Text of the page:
How to Deal with Criticism

There are basically two types of criticism: the kind that comes from someone who truly cares about you and who wants what’s best for you and the kind that comes from someone who doesn’t care at all about you and who wants nothing more than to tear you down. Please, before you get too far along on the path of a creative career, get very good at knowing the difference. It’ll save your creative spirit from a lot of heartache.

When someone who truly cares about you criticizes you, focus on his or her intention. The intention is to make you a better person. The intention is to help you improve. The intention is to lift you up, ultimately (even if the sting of the words doesn’t make you feel that way, at first).

When someone who cares nothing about you criticizes you, focus on his or her words. Here’s why: If you think about the intention, it hurts! Mission accomplished! The a-hole who’s attacking you has won, because you’ve let his or her desire to tear you down take root in your heart. But if you focus instead on the words, it becomes really simple. You’re able to see the words and objectively say, “These words were meant to hurt me. They were chosen for no reason other than to tear me down. They’re just WORDS. They have no power. Because they’re simply not true.”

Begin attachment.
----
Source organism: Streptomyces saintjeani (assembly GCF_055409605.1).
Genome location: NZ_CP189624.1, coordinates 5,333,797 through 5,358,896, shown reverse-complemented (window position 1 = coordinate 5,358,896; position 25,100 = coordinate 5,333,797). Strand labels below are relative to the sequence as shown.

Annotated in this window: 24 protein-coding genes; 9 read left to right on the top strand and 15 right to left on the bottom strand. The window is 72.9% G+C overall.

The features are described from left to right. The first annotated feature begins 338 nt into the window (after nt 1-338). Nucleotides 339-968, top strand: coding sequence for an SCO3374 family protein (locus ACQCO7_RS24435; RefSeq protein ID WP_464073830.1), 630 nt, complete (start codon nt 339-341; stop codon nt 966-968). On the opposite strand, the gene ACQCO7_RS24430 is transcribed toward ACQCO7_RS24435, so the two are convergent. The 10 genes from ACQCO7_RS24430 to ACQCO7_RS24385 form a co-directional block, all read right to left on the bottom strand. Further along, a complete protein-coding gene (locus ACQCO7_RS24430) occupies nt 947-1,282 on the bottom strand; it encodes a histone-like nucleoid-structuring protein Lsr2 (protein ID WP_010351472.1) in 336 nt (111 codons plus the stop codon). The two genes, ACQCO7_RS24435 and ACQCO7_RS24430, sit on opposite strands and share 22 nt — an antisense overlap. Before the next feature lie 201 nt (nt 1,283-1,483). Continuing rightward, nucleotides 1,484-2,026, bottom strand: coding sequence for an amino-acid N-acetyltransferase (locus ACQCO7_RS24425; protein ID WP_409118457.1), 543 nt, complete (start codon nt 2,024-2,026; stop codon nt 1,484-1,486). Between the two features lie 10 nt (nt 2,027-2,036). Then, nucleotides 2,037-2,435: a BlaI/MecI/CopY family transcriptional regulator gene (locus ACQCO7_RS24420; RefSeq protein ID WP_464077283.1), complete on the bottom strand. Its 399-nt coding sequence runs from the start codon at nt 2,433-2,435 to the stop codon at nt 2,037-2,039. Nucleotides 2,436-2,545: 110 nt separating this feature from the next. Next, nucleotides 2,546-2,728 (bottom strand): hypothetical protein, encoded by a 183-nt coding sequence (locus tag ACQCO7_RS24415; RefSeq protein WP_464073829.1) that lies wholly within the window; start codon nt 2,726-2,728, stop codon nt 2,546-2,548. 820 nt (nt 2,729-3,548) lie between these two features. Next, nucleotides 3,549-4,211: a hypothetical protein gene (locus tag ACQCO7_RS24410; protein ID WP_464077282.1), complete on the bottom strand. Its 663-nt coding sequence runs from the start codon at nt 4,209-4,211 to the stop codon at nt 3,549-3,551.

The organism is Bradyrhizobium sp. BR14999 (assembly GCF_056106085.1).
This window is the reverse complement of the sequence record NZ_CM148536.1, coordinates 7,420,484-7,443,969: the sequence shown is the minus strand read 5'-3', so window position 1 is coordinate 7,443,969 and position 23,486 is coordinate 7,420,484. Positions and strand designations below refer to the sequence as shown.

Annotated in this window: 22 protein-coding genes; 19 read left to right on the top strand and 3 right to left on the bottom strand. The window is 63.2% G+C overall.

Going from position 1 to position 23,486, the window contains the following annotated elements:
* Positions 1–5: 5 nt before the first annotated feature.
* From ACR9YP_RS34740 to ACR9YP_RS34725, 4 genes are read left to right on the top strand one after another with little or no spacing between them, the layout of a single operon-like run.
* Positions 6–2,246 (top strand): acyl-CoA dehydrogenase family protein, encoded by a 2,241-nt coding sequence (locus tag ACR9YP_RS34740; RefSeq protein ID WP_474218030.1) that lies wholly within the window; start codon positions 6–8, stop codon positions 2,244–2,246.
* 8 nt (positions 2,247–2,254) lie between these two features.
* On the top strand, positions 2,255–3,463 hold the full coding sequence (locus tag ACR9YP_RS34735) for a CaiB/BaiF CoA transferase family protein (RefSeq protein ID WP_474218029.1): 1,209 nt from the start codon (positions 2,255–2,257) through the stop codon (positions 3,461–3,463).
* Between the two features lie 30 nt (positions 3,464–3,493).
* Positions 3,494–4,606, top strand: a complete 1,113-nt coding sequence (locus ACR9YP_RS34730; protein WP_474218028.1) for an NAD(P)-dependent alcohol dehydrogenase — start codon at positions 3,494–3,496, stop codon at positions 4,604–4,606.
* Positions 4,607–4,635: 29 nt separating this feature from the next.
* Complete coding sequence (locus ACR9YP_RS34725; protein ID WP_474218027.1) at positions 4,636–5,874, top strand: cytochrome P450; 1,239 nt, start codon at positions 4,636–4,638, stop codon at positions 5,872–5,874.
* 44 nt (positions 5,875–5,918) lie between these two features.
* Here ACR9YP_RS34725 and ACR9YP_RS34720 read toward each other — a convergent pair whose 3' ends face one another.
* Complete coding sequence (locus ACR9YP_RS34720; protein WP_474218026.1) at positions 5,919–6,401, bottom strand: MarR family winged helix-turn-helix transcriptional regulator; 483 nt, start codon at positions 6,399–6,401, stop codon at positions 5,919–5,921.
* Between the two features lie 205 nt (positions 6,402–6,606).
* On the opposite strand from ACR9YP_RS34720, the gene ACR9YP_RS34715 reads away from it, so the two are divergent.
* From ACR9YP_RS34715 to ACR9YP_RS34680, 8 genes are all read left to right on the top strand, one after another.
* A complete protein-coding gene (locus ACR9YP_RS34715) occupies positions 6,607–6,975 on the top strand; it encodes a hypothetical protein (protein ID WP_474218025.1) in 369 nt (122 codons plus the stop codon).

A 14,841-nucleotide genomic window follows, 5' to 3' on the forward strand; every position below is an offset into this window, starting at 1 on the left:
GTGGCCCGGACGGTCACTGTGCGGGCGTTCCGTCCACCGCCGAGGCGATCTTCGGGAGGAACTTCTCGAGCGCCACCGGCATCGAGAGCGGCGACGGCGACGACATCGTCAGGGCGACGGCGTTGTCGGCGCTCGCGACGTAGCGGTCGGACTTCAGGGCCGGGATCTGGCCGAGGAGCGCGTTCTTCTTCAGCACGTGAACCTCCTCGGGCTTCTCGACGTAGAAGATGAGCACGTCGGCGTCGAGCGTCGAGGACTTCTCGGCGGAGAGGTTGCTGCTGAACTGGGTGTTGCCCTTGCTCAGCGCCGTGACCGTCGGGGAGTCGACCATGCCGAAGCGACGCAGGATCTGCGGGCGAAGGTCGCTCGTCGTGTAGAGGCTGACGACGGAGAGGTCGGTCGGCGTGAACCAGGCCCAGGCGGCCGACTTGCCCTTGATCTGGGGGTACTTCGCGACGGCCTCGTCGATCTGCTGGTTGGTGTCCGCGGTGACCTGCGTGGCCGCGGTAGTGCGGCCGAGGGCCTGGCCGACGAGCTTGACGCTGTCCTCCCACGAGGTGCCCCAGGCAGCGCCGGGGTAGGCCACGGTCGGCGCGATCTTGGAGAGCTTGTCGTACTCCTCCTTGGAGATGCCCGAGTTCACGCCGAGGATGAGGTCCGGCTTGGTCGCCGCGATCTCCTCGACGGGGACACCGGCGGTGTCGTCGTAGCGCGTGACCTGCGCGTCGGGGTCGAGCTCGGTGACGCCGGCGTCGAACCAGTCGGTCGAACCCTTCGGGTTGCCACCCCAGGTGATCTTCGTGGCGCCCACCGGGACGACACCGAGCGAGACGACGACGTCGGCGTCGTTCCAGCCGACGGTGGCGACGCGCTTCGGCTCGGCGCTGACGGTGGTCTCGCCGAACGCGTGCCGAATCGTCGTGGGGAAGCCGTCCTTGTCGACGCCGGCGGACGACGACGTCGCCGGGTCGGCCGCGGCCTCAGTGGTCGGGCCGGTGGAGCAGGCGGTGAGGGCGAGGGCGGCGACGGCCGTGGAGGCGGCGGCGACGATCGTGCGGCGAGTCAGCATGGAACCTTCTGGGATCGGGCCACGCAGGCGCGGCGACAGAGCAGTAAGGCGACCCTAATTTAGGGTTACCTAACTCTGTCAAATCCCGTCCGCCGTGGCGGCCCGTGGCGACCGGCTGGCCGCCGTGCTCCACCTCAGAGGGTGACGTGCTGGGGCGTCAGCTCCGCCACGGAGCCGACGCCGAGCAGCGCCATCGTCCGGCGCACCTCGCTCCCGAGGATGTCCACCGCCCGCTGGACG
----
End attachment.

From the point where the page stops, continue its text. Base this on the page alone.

See, someone who wants you to succeed may criticize you — think about the last time your acting coach pushed you really hard, maybe even yelled at you, and worked to get you outside of your comfort zone — but their intention is to empower you. When someone’s intention is to hurt you? Those words are just nonsense.

Whenever I receive ridiculous, hurtful criticism from someone who is certainly not invested in my ultimate success or happiness, I say (in my head) to the meanie, “There are THREE THINGS I really don’t care about: you, what you think about me, and how you hope I feel about what you think about me.”

Because people who feel the need to criticize from a place of cruelty (and not from a place of empowerment and improvement) *really* want you to feel a certain way about how their words have affected you. Bullying, hate speech, all of that nonsense is designed to have an impact. Fun fact: You get to choose whether or not you feel *anything* about the words. Your feelings are up to YOU, not the haters.

Ah, such bliss!

Please remember, if you’ve gotten into a loop where you’re really floored by criticism — which you’ll *always* receive, just for having chosen a career that takes place in the public eye — that you get to choose how you feel. There is not enough hate you can throw at a situation to change the person who hurt you, but there is enough love you can throw at a situation to change how you feel about it.

How wonderful! You know I’m all about breaking down what we — as creatives — can control and releasing what we cannot. We can’t control that we will be criticized. So, begin building the muscle for knowing the difference between criticism designed to build you up and criticism designed to tear you down. Only one of these things deserves even an ounce of your attention.

Bonnie Gillespie is living her dreams by helping others figure out how to live theirs. Wanna work with Bon? Start here. Thanks!

Originally published by Actors Access at Please support the many wonderful resources provided by the Breakdown Services family. This posting is the author’s personal archive.

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